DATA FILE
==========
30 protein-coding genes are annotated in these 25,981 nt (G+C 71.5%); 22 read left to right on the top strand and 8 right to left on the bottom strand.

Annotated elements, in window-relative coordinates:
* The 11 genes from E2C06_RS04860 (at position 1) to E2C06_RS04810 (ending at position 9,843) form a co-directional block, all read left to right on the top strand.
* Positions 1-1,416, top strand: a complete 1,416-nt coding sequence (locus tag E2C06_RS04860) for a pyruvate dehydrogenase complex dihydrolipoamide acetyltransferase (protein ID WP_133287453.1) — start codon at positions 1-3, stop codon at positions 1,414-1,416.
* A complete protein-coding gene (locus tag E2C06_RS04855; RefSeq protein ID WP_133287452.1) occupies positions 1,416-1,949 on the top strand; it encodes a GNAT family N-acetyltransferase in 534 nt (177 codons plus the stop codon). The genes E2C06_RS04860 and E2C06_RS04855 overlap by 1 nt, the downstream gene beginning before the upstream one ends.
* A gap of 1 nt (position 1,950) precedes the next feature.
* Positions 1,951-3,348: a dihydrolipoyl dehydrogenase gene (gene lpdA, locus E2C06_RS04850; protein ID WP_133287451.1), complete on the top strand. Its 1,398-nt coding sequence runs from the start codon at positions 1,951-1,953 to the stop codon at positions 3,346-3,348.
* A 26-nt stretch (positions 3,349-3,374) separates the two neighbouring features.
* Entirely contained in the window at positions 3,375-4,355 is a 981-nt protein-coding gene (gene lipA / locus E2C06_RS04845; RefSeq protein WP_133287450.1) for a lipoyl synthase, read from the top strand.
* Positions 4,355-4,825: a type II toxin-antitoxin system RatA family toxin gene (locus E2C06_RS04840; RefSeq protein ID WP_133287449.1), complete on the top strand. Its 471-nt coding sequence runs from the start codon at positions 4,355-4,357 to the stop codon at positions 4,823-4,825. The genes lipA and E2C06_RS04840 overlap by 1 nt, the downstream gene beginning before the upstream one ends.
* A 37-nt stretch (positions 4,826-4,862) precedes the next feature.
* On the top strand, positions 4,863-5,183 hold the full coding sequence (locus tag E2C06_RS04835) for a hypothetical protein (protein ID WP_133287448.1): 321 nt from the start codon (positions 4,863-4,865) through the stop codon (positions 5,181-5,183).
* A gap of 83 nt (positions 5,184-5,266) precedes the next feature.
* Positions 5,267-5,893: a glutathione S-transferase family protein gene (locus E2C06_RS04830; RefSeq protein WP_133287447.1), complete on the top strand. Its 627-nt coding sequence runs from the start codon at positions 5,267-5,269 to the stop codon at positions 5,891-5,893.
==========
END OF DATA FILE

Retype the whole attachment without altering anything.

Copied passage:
30 protein-coding genes are annotated in these 25,981 nt (G+C 71.5%); 22 read left to right on the top strand and 8 right to left on the bottom strand.

Annotated elements, in window-relative coordinates:
* The 11 genes from E2C06_RS04860 (at position 1) to E2C06_RS04810 (ending at position 9,843) form a co-directional block, all read left to right on the top strand.
* Positions 1-1,416, top strand: a complete 1,416-nt coding sequence (locus tag E2C06_RS04860) for a pyruvate dehydrogenase complex dihydrolipoamide acetyltransferase (protein ID WP_133287453.1) — start codon at positions 1-3, stop codon at positions 1,414-1,416.
* A complete protein-coding gene (locus tag E2C06_RS04855; RefSeq protein ID WP_133287452.1) occupies positions 1,416-1,949 on the top strand; it encodes a GNAT family N-acetyltransferase in 534 nt (177 codons plus the stop codon). The genes E2C06_RS04860 and E2C06_RS04855 overlap by 1 nt, the downstream gene beginning before the upstream one ends.
* A gap of 1 nt (position 1,950) precedes the next feature.
* Positions 1,951-3,348: a dihydrolipoyl dehydrogenase gene (gene lpdA, locus E2C06_RS04850; protein ID WP_133287451.1), complete on the top strand. Its 1,398-nt coding sequence runs from the start codon at positions 1,951-1,953 to the stop codon at positions 3,346-3,348.
* A 26-nt stretch (positions 3,349-3,374) separates the two neighbouring features.
* Entirely contained in the window at positions 3,375-4,355 is a 981-nt protein-coding gene (gene lipA / locus E2C06_RS04845; RefSeq protein WP_133287450.1) for a lipoyl synthase, read from the top strand.
* Positions 4,355-4,825: a type II toxin-antitoxin system RatA family toxin gene (locus E2C06_RS04840; RefSeq protein ID WP_133287449.1), complete on the top strand. Its 471-nt coding sequence runs from the start codon at positions 4,355-4,357 to the stop codon at positions 4,823-4,825. The genes lipA and E2C06_RS04840 overlap by 1 nt, the downstream gene beginning before the upstream one ends.
* A 37-nt stretch (positions 4,826-4,862) precedes the next feature.
* On the top strand, positions 4,863-5,183 hold the full coding sequence (locus tag E2C06_RS04835) for a hypothetical protein (protein ID WP_133287448.1): 321 nt from the start codon (positions 4,863-4,865) through the stop codon (positions 5,181-5,183).
* A gap of 83 nt (positions 5,184-5,266) precedes the next feature.
* Positions 5,267-5,893: a glutathione S-transferase family protein gene (locus E2C06_RS04830; RefSeq protein WP_133287447.1), complete on the top strand. Its 627-nt coding sequence runs from the start codon at positions 5,267-5,269 to the stop codon at positions 5,891-5,893.